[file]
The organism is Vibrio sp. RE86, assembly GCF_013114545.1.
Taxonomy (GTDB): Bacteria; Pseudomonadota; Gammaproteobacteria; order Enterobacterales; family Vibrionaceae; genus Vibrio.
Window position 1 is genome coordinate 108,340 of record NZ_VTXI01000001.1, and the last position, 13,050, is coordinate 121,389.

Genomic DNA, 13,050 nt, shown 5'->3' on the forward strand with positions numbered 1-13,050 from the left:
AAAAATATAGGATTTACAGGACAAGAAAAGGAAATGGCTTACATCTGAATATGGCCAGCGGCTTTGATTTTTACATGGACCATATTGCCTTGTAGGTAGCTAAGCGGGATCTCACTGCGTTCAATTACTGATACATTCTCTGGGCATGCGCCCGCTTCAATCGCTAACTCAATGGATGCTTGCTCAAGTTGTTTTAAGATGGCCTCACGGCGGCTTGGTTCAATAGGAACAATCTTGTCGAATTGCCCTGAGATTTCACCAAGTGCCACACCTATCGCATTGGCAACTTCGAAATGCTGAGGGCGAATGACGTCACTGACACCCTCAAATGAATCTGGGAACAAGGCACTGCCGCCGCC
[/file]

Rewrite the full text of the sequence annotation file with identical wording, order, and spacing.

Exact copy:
The organism is Vibrio sp. RE86, assembly GCF_013114545.1.
Taxonomy (GTDB): Bacteria; Pseudomonadota; Gammaproteobacteria; order Enterobacterales; family Vibrionaceae; genus Vibrio.
Window position 1 is genome coordinate 108,340 of record NZ_VTXI01000001.1, and the last position, 13,050, is coordinate 121,389.

Genomic DNA, 13,050 nt, shown 5'->3' on the forward strand with positions numbered 1-13,050 from the left:
AAAAATATAGGATTTACAGGACAAGAAAAGGAAATGGCTTACATCTGAATATGGCCAGCGGCTTTGATTTTTACATGGACCATATTGCCTTGTAGGTAGCTAAGCGGGATCTCACTGCGTTCAATTACTGATACATTCTCTGGGCATGCGCCCGCTTCAATCGCTAACTCAATGGATGCTTGCTCAAGTTGTTTTAAGATGGCCTCACGGCGGCTTGGTTCAATAGGAACAATCTTGTCGAATTGCCCTGAGATTTCACCAAGTGCCACACCTATCGCATTGGCAACTTCGAAATGCTGAGGGCGAATGACGTCACTGACACCCTCAAATGAATCTGGGAACAAGGCACTGCCGCCGCC